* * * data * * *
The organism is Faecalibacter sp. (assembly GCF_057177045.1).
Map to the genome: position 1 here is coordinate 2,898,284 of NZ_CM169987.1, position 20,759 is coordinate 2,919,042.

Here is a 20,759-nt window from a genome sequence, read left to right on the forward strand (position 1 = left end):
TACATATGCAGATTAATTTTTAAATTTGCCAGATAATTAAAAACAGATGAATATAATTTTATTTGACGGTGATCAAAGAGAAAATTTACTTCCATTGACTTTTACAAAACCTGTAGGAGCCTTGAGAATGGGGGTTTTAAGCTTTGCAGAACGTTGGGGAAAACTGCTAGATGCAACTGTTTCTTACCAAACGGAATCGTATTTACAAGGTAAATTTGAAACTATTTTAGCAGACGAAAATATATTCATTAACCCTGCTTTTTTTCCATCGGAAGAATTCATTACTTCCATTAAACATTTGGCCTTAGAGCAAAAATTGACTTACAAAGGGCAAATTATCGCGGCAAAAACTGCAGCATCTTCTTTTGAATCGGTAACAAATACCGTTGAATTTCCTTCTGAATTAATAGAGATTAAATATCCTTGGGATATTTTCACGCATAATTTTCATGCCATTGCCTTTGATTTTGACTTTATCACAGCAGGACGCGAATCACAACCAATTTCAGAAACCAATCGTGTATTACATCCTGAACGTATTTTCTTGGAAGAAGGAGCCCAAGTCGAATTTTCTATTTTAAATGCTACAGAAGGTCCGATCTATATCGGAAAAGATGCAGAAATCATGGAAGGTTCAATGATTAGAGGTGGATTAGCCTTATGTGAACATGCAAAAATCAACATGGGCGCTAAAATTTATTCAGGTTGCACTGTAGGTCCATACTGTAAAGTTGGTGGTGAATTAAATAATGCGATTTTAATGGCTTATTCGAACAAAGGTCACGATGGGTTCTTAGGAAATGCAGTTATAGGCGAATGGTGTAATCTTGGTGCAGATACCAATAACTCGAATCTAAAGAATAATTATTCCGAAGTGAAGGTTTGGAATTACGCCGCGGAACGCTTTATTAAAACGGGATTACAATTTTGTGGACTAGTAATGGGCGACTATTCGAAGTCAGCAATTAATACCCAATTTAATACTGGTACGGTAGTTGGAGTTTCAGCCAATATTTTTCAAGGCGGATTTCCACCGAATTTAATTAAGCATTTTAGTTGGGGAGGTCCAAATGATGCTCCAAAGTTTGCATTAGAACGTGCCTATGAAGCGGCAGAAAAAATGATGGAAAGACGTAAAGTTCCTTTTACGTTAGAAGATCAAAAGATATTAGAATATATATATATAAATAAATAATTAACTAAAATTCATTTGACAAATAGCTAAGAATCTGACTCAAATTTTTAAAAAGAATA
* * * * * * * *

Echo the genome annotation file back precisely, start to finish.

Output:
The organism is Faecalibacter sp. (assembly GCF_057177045.1).
Map to the genome: position 1 here is coordinate 2,898,284 of NZ_CM169987.1, position 20,759 is coordinate 2,919,042.

Here is a 20,759-nt window from a genome sequence, read left to right on the forward strand (position 1 = left end):
TACATATGCAGATTAATTTTTAAATTTGCCAGATAATTAAAAACAGATGAATATAATTTTATTTGACGGTGATCAAAGAGAAAATTTACTTCCATTGACTTTTACAAAACCTGTAGGAGCCTTGAGAATGGGGGTTTTAAGCTTTGCAGAACGTTGGGGAAAACTGCTAGATGCAACTGTTTCTTACCAAACGGAATCGTATTTACAAGGTAAATTTGAAACTATTTTAGCAGACGAAAATATATTCATTAACCCTGCTTTTTTTCCATCGGAAGAATTCATTACTTCCATTAAACATTTGGCCTTAGAGCAAAAATTGACTTACAAAGGGCAAATTATCGCGGCAAAAACTGCAGCATCTTCTTTTGAATCGGTAACAAATACCGTTGAATTTCCTTCTGAATTAATAGAGATTAAATATCCTTGGGATATTTTCACGCATAATTTTCATGCCATTGCCTTTGATTTTGACTTTATCACAGCAGGACGCGAATCACAACCAATTTCAGAAACCAATCGTGTATTACATCCTGAACGTATTTTCTTGGAAGAAGGAGCCCAAGTCGAATTTTCTATTTTAAATGCTACAGAAGGTCCGATCTATATCGGAAAAGATGCAGAAATCATGGAAGGTTCAATGATTAGAGGTGGATTAGCCTTATGTGAACATGCAAAAATCAACATGGGCGCTAAAATTTATTCAGGTTGCACTGTAGGTCCATACTGTAAAGTTGGTGGTGAATTAAATAATGCGATTTTAATGGCTTATTCGAACAAAGGTCACGATGGGTTCTTAGGAAATGCAGTTATAGGCGAATGGTGTAATCTTGGTGCAGATACCAATAACTCGAATCTAAAGAATAATTATTCCGAAGTGAAGGTTTGGAATTACGCCGCGGAACGCTTTATTAAAACGGGATTACAATTTTGTGGACTAGTAATGGGCGACTATTCGAAGTCAGCAATTAATACCCAATTTAATACTGGTACGGTAGTTGGAGTTTCAGCCAATATTTTTCAAGGCGGATTTCCACCGAATTTAATTAAGCATTTTAGTTGGGGAGGTCCAAATGATGCTCCAAAGTTTGCATTAGAACGTGCCTATGAAGCGGCAGAAAAAATGATGGAAAGACGTAAAGTTCCTTTTACGTTAGAAGATCAAAAGATATTAGAATATATATATATAAATAAATAATTAACTAAAATTCATTTGACAAATAGCTAAGAATCTGACTCAAATTTTTAAAAAGAATA